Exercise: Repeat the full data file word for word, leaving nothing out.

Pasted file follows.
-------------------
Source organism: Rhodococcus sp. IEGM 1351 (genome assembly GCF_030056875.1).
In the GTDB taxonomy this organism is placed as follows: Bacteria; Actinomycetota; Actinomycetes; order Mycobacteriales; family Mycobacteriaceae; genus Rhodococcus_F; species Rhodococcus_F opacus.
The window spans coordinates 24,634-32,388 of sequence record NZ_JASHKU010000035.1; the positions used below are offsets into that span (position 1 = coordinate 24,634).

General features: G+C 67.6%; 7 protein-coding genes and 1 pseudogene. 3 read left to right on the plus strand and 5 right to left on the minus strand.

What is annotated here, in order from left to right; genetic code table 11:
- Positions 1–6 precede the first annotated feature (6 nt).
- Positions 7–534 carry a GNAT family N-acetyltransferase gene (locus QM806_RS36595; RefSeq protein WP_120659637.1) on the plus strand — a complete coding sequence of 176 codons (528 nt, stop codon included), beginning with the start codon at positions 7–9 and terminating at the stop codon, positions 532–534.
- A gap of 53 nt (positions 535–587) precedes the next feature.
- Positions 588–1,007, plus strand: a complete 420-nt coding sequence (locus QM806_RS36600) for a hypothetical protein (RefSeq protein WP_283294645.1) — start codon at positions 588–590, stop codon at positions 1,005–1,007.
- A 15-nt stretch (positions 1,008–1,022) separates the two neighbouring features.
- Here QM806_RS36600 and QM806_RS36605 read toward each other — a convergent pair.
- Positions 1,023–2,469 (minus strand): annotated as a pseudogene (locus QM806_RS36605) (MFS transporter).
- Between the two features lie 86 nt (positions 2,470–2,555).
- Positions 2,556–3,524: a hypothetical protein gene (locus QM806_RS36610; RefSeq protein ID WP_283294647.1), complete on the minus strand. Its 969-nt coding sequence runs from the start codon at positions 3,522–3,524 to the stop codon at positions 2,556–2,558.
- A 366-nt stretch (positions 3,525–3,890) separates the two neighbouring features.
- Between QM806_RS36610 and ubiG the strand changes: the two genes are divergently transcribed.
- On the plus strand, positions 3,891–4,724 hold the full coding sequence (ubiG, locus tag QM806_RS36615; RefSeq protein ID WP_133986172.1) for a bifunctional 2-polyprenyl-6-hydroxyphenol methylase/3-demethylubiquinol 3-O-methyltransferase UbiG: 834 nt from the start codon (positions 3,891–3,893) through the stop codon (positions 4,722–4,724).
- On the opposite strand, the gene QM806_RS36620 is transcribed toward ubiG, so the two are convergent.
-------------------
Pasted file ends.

Source organism: Rhodococcus sp. IEGM 1351 (genome assembly GCF_030056875.1).
In the GTDB taxonomy this organism is placed as follows: Bacteria; Actinomycetota; Actinomycetes; order Mycobacteriales; family Mycobacteriaceae; genus Rhodococcus_F; species Rhodococcus_F opacus.
The window spans coordinates 24,634-32,388 of sequence record NZ_JASHKU010000035.1; the positions used below are offsets into that span (position 1 = coordinate 24,634).

General features: G+C 67.6%; 7 protein-coding genes and 1 pseudogene. 3 read left to right on the plus strand and 5 right to left on the minus strand.

What is annotated here, in order from left to right; genetic code table 11:
- Positions 1–6 precede the first annotated feature (6 nt).
- Positions 7–534 carry a GNAT family N-acetyltransferase gene (locus QM806_RS36595; RefSeq protein WP_120659637.1) on the plus strand — a complete coding sequence of 176 codons (528 nt, stop codon included), beginning with the start codon at positions 7–9 and terminating at the stop codon, positions 532–534.
- A gap of 53 nt (positions 535–587) precedes the next feature.
- Positions 588–1,007, plus strand: a complete 420-nt coding sequence (locus QM806_RS36600) for a hypothetical protein (RefSeq protein WP_283294645.1) — start codon at positions 588–590, stop codon at positions 1,005–1,007.
- A 15-nt stretch (positions 1,008–1,022) separates the two neighbouring features.
- Here QM806_RS36600 and QM806_RS36605 read toward each other — a convergent pair.
- Positions 1,023–2,469 (minus strand): annotated as a pseudogene (locus QM806_RS36605) (MFS transporter).
- Between the two features lie 86 nt (positions 2,470–2,555).
- Positions 2,556–3,524: a hypothetical protein gene (locus QM806_RS36610; RefSeq protein ID WP_283294647.1), complete on the minus strand. Its 969-nt coding sequence runs from the start codon at positions 3,522–3,524 to the stop codon at positions 2,556–2,558.
- A 366-nt stretch (positions 3,525–3,890) separates the two neighbouring features.
- Between QM806_RS36610 and ubiG the strand changes: the two genes are divergently transcribed.
- On the plus strand, positions 3,891–4,724 hold the full coding sequence (ubiG, locus tag QM806_RS36615; RefSeq protein ID WP_133986172.1) for a bifunctional 2-polyprenyl-6-hydroxyphenol methylase/3-demethylubiquinol 3-O-methyltransferase UbiG: 834 nt from the start codon (positions 3,891–3,893) through the stop codon (positions 4,722–4,724).
- On the opposite strand, the gene QM806_RS36620 is transcribed toward ubiG, so the two are convergent.